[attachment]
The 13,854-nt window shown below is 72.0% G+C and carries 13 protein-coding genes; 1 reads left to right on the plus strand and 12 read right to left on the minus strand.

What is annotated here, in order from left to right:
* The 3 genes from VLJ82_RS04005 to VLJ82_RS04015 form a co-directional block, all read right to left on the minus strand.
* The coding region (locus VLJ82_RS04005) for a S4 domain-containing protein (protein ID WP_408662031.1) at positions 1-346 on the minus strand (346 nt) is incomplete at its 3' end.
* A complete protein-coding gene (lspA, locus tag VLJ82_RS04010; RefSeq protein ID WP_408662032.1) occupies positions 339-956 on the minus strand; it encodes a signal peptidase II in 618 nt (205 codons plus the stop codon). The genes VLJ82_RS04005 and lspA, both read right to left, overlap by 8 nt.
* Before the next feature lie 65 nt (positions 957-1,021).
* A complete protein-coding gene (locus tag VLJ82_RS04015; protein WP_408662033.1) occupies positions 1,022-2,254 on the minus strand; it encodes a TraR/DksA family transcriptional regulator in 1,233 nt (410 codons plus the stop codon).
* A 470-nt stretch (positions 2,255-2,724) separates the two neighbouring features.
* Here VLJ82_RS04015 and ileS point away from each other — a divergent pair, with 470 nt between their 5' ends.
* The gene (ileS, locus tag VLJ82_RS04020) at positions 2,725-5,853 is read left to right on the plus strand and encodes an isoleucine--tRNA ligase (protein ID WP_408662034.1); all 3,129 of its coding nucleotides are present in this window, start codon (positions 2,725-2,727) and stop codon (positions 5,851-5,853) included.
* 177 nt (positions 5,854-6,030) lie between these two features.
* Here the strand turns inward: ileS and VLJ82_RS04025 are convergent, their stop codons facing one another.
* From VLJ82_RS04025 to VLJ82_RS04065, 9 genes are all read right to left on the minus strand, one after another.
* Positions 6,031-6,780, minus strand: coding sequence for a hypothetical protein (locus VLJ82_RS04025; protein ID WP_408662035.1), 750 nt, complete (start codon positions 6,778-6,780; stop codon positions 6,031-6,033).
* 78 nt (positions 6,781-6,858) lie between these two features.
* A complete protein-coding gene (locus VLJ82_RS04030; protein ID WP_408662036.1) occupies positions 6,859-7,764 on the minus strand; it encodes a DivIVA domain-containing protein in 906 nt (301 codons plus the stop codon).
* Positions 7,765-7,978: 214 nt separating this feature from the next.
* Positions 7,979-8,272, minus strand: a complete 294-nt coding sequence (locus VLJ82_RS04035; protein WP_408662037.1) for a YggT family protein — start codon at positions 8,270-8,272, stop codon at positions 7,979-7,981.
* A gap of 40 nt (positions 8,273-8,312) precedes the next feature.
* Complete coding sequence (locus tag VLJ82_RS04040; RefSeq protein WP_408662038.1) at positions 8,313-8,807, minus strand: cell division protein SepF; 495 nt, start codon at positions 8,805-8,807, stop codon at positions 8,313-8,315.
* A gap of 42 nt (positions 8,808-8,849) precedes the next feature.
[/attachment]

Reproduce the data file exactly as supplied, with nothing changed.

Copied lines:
The 13,854-nt window shown below is 72.0% G+C and carries 13 protein-coding genes; 1 reads left to right on the plus strand and 12 read right to left on the minus strand.

What is annotated here, in order from left to right:
* The 3 genes from VLJ82_RS04005 to VLJ82_RS04015 form a co-directional block, all read right to left on the minus strand.
* The coding region (locus VLJ82_RS04005) for a S4 domain-containing protein (protein ID WP_408662031.1) at positions 1-346 on the minus strand (346 nt) is incomplete at its 3' end.
* A complete protein-coding gene (lspA, locus tag VLJ82_RS04010; RefSeq protein ID WP_408662032.1) occupies positions 339-956 on the minus strand; it encodes a signal peptidase II in 618 nt (205 codons plus the stop codon). The genes VLJ82_RS04005 and lspA, both read right to left, overlap by 8 nt.
* Before the next feature lie 65 nt (positions 957-1,021).
* A complete protein-coding gene (locus tag VLJ82_RS04015; protein WP_408662033.1) occupies positions 1,022-2,254 on the minus strand; it encodes a TraR/DksA family transcriptional regulator in 1,233 nt (410 codons plus the stop codon).
* A 470-nt stretch (positions 2,255-2,724) separates the two neighbouring features.
* Here VLJ82_RS04015 and ileS point away from each other — a divergent pair, with 470 nt between their 5' ends.
* The gene (ileS, locus tag VLJ82_RS04020) at positions 2,725-5,853 is read left to right on the plus strand and encodes an isoleucine--tRNA ligase (protein ID WP_408662034.1); all 3,129 of its coding nucleotides are present in this window, start codon (positions 2,725-2,727) and stop codon (positions 5,851-5,853) included.
* 177 nt (positions 5,854-6,030) lie between these two features.
* Here the strand turns inward: ileS and VLJ82_RS04025 are convergent, their stop codons facing one another.
* From VLJ82_RS04025 to VLJ82_RS04065, 9 genes are all read right to left on the minus strand, one after another.
* Positions 6,031-6,780, minus strand: coding sequence for a hypothetical protein (locus VLJ82_RS04025; protein ID WP_408662035.1), 750 nt, complete (start codon positions 6,778-6,780; stop codon positions 6,031-6,033).
* 78 nt (positions 6,781-6,858) lie between these two features.
* A complete protein-coding gene (locus VLJ82_RS04030; protein ID WP_408662036.1) occupies positions 6,859-7,764 on the minus strand; it encodes a DivIVA domain-containing protein in 906 nt (301 codons plus the stop codon).
* Positions 7,765-7,978: 214 nt separating this feature from the next.
* Positions 7,979-8,272, minus strand: a complete 294-nt coding sequence (locus VLJ82_RS04035; protein WP_408662037.1) for a YggT family protein — start codon at positions 8,270-8,272, stop codon at positions 7,979-7,981.
* A gap of 40 nt (positions 8,273-8,312) precedes the next feature.
* Complete coding sequence (locus tag VLJ82_RS04040; RefSeq protein WP_408662038.1) at positions 8,313-8,807, minus strand: cell division protein SepF; 495 nt, start codon at positions 8,805-8,807, stop codon at positions 8,313-8,315.
* A gap of 42 nt (positions 8,808-8,849) precedes the next feature.